DETROIT – How to get fuel-saving diesel engines to comply with ultra-tight U.S. federal and California emissions standards has become the auto industry’s cause celebre in the wake of $3-per-gallon gasoline and ongoing calls for reducing reliance on foreign oil.
At this week’s Convergence 2006 Transportation Electronics Conference, megasupplierCorp. says it is leveraging advanced electronic engine controls and high-speed, high-pressure fuel injectors for a next-generation fueling system that will help diesels breathe in compliance with the latest emissions regulations.
engineers presenting a technical paper here describe their next-generation “C-Series” diesel engine control unit, which mounts directly to the engine, and incorporates the huge processing power required to govern a common-rail fueling system capable of delivering an astounding nine individual injection “events” per cylinder.
Denso says the potential to have as many as nine injection events means an interval between injections as brief as one microsecond.
A Denso engineer tells Ward's the unprecedented nine possible injection events come from splitting the typical pre-, main, and post-injection events into as many a three individual injection events. He says the main advantage from this injection philosophy is emissions reduction.
Along with the powerful new ECU and high-speed piezo-hydraulic-electric fuel injectors, the common-rail fueling system develops injection pressure of 29,000 psi (2,000 bar).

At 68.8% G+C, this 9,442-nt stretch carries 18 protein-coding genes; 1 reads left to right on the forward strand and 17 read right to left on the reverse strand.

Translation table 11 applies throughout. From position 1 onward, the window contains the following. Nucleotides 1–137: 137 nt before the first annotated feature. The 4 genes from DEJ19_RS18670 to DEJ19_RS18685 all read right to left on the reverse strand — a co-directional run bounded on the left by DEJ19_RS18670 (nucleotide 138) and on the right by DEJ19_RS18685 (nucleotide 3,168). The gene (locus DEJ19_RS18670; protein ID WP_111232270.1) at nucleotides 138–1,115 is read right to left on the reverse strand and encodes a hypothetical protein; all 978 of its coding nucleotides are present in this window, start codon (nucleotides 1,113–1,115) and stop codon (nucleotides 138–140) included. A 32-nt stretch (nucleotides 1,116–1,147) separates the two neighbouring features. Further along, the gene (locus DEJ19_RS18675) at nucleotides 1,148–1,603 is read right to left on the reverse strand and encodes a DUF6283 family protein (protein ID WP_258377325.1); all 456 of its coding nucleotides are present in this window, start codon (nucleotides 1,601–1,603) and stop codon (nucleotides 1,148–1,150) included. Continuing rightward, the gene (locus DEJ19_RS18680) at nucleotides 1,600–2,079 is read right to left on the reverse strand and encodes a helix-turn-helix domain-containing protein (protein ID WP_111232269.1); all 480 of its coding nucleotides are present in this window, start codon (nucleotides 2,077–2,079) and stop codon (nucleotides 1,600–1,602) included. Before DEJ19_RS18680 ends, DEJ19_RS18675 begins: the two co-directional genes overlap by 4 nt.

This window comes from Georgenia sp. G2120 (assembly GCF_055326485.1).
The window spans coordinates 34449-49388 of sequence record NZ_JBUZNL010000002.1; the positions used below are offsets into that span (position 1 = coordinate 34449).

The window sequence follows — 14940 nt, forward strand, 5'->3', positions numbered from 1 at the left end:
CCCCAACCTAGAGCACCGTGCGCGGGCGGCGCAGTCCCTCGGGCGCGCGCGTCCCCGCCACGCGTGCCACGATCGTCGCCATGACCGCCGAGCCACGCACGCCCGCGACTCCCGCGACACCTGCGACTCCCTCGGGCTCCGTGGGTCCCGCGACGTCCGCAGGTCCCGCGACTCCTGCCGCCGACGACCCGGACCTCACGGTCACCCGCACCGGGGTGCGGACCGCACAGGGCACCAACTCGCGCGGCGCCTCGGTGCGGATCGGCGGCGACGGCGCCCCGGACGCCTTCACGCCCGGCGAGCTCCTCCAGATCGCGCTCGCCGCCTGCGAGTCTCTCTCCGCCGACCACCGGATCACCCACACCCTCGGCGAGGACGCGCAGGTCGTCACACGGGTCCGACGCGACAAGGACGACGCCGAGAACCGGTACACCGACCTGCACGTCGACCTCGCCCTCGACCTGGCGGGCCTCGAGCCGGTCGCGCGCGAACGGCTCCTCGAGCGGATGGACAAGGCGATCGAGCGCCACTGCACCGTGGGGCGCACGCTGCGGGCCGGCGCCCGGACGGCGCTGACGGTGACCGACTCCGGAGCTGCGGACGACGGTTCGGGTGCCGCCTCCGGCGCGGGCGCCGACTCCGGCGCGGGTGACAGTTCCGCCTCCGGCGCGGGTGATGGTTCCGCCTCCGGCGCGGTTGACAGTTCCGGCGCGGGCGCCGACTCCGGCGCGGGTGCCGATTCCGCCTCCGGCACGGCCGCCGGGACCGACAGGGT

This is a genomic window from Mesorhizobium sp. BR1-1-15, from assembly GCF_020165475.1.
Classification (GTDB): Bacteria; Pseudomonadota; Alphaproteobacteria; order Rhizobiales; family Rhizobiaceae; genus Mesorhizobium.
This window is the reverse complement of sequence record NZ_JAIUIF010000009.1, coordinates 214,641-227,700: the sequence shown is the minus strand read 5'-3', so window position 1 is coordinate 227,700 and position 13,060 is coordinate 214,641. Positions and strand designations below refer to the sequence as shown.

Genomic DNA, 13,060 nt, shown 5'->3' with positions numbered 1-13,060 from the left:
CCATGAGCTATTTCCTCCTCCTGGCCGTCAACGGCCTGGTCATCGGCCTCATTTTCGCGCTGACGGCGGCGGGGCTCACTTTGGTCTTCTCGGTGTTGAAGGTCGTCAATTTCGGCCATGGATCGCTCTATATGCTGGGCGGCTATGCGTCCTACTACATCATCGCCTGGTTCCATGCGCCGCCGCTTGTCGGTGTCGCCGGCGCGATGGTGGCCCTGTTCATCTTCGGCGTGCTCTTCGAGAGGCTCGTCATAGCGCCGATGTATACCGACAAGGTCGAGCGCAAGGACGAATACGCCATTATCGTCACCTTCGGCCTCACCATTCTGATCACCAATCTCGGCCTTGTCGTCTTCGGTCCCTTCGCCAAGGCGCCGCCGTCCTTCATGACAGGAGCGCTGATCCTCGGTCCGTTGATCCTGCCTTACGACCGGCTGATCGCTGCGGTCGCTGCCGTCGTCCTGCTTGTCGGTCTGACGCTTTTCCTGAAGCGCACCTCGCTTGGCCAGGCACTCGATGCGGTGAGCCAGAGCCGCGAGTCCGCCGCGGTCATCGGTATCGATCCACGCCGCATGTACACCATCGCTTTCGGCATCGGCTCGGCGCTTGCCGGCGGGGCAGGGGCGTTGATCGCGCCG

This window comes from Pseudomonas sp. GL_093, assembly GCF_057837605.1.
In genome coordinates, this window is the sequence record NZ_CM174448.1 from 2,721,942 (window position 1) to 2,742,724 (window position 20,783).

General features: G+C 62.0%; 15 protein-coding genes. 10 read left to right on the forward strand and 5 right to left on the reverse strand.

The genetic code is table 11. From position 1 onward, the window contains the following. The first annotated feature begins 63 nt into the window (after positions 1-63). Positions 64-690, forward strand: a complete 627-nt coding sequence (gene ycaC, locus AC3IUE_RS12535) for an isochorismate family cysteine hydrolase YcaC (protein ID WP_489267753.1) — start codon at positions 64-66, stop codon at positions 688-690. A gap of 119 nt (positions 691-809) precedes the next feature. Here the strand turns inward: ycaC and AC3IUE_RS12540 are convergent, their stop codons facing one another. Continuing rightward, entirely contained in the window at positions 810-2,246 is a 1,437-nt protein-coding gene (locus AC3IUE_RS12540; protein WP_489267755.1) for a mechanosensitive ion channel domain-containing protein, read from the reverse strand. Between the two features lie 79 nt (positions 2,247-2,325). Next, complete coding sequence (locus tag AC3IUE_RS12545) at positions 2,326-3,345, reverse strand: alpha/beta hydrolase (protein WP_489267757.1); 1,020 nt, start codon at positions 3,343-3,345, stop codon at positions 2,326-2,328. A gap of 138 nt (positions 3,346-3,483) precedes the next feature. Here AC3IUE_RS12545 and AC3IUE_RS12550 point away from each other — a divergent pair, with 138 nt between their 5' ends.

Current Denso diesel-engine ECUs incorporate “small-quantity injection learning” software that tailors each injection event based on numerous engine-operation parameters.
The Denso engineers say their upcoming third-generation Diesel Engine Management System, or D-EMS, improves upon that model-based software with new “mean-injection quantity learning” and “reactive-injection quantity learning.”
These ensure the precise injection control required to enable a passenger-vehicle diesel to comply with the low particulate and oxides of nitrogen emissions dictated by the latest U.S. federal Tier II, Bin 5 and California LEV II emissions regulations, which phase in beginning with the ’07 model year.
The D-EMS also incorporates a number of advanced, ultra-precise electronic sensors, including a crankshaft angle sensor accurate to just one-half degree of crankshaft rotation.
Denso does not say when it will have its new D-EMS ready for production, or which auto maker will be the first to employ it for a diesel engine powering a U.S.-market vehicle.